where: r is the number of rows in the confusion matrix; Xii is the number of observation in row i and column I; Xi+ is the total number of observation in row I; X+i is the total number of observation in column I; and N is the total number of observation included in matrix.

Tables 3-5 show the confusion (error) matrices resulting from the classified digital data. For TM-1984 land use/cover map, a total of 185 pixels were selected and were then checked with a reference to 1:50,000 topographic maps. The results show an overall accuracy of 86%. In terms of the producer’s accuracy and user’s accuracy,

Table 3. Confusion matrix of the signatures derived from Hyper-classification training of Landsat TM-1984.

Note: Number of pixels correctly classified = 160; overall classification accuracy = 86%; class 1 = Agriculture Land & Forest Land; class 2 = Built-up Land; class 3 = Rangeland; class 4 = Barren Land.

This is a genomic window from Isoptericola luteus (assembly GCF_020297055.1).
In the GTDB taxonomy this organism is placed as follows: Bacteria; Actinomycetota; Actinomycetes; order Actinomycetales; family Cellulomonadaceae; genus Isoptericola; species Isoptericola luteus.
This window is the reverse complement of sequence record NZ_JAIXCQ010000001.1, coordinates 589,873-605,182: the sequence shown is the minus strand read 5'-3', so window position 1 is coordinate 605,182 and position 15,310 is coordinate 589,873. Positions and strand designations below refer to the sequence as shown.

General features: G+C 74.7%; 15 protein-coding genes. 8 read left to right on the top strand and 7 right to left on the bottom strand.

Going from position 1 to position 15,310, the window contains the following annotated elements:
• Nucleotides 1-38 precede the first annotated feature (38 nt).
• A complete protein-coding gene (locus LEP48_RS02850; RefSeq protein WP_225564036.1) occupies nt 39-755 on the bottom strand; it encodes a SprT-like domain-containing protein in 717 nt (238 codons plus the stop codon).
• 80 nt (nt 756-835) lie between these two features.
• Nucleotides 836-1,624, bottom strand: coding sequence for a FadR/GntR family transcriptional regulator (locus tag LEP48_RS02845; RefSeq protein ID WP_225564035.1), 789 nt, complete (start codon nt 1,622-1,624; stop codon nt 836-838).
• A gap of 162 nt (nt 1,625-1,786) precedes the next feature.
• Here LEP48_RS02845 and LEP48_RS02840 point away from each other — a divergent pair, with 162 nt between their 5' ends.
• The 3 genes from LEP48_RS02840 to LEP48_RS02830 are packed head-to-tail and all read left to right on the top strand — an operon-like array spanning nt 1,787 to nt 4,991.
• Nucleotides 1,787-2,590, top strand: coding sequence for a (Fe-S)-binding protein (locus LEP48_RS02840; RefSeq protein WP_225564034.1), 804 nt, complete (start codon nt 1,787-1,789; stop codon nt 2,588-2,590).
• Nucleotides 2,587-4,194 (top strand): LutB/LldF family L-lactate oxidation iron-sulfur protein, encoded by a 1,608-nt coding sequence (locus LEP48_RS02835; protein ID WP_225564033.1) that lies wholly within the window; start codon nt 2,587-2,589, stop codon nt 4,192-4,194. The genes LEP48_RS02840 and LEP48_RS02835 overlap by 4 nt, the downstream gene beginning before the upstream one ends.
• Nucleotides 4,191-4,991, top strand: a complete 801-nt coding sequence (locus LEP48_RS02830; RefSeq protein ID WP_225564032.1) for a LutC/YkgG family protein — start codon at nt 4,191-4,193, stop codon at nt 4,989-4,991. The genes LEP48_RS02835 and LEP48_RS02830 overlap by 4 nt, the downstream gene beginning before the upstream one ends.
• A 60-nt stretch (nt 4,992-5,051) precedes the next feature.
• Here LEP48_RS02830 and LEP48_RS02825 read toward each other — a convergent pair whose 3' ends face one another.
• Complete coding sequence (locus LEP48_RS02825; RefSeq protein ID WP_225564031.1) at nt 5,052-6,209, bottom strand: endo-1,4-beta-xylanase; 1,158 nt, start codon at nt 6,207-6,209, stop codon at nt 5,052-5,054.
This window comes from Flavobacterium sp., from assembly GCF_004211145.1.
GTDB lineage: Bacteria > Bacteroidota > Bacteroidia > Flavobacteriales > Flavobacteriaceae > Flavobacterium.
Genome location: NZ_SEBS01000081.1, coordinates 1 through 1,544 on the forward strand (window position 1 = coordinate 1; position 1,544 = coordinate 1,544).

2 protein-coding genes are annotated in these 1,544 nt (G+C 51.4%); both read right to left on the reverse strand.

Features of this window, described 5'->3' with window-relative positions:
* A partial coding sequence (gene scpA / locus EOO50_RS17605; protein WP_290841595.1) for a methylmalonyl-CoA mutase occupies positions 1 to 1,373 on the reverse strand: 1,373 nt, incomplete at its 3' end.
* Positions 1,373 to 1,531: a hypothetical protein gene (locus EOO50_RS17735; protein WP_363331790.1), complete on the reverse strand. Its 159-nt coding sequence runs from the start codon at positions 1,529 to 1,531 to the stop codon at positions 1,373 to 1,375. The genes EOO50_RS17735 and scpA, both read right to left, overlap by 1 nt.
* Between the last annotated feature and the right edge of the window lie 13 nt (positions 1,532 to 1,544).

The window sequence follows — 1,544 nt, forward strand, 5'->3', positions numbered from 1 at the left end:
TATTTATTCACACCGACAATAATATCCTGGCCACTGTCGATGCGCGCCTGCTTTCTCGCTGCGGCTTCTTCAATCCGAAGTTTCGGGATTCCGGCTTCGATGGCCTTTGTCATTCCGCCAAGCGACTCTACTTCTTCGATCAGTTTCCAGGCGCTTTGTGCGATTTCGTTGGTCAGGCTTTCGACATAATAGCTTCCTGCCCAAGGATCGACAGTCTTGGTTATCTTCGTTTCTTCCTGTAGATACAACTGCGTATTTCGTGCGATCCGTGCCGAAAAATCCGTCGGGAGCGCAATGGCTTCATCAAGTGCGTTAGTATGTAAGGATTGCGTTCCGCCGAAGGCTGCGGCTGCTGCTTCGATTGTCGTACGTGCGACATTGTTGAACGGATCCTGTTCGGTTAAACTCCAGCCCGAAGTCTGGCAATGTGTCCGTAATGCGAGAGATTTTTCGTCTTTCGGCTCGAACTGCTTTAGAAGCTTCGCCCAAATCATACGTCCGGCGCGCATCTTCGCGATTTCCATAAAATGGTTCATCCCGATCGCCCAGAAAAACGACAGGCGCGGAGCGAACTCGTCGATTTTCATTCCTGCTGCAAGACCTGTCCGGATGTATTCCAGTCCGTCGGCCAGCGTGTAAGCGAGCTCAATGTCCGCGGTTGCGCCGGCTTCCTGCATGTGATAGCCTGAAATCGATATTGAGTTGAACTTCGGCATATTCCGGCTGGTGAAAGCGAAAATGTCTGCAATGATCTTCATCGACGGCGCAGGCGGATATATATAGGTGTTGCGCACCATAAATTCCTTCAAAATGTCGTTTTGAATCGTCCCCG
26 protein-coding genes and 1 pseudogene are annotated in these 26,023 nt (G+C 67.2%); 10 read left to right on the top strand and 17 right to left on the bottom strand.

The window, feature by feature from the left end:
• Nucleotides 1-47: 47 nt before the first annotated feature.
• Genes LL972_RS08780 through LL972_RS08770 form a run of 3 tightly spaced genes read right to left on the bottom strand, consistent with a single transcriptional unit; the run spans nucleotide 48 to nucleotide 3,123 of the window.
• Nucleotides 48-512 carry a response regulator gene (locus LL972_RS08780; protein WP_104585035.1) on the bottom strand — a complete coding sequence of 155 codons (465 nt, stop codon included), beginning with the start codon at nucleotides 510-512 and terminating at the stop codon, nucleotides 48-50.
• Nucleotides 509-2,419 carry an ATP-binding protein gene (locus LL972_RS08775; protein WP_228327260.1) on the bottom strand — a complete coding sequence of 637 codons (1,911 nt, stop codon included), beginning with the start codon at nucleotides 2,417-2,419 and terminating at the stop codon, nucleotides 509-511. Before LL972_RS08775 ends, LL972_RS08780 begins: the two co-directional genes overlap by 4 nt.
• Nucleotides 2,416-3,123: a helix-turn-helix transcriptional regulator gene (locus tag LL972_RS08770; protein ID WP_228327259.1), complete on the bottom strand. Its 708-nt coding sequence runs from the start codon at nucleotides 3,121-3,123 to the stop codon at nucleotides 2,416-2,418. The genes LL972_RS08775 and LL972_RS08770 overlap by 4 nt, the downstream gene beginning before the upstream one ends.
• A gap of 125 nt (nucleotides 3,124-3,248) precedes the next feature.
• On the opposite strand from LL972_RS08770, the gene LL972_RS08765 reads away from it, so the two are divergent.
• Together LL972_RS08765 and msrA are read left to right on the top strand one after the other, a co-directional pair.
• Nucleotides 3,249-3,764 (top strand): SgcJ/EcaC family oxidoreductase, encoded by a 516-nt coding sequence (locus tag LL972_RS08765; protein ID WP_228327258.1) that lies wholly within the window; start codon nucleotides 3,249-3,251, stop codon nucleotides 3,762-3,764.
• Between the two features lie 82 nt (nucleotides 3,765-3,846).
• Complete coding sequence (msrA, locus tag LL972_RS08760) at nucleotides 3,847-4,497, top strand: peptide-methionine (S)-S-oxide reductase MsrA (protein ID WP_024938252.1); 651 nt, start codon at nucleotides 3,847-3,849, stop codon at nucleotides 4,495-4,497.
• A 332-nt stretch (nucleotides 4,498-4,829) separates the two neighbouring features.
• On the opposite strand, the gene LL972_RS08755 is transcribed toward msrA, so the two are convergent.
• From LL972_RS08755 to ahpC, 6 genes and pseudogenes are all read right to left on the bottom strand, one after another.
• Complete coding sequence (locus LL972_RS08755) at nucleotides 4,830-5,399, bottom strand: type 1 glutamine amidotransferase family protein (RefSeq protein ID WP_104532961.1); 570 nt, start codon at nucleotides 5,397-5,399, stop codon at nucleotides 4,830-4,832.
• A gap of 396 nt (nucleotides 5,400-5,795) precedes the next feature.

Table 4. Confusion matrix of the signatures derived from Hyper-classification training of Landsat TM-1999.

Note: Number of pixels correctly classified = 211; overall classification accuracy = 80%; class 1 = Agriculture Land & Forest Land; class 2 = Built-up Land; class 3 = Rangeland; class 4 = Barren Land.

Table 5. Confusion matrix of the signatures derived from Hyper-classification training of Landsat 8-OLI-2014.

Note: Number of pixels correctly classified = 205; overall classification accuracy = 85%; class 1 = Agriculture Land & Forest Land; class 2 = Built-up Land; class 3 = Rangeland; class 4 = Barren Land.

all classes were above 80% accept for Rangeland class with producer’s accuracy of 75%. Kappa index of agreement was 82% (Table 3). This value indicates that the classification process avoided 82% of the error.

For TM-1999 land use/cover map, a total of 274 pixels were selected and were then checked with a reference to 1:50,000 topographic maps. The results show an overall accuracy of 80%. In terms of the producer’s accuracy, all classes were above 65% and above 75% in terms of user’s accuracy. Kappa index of agreement was 72% (Table 4). This value indicates that the classification process avoided 72% of the error.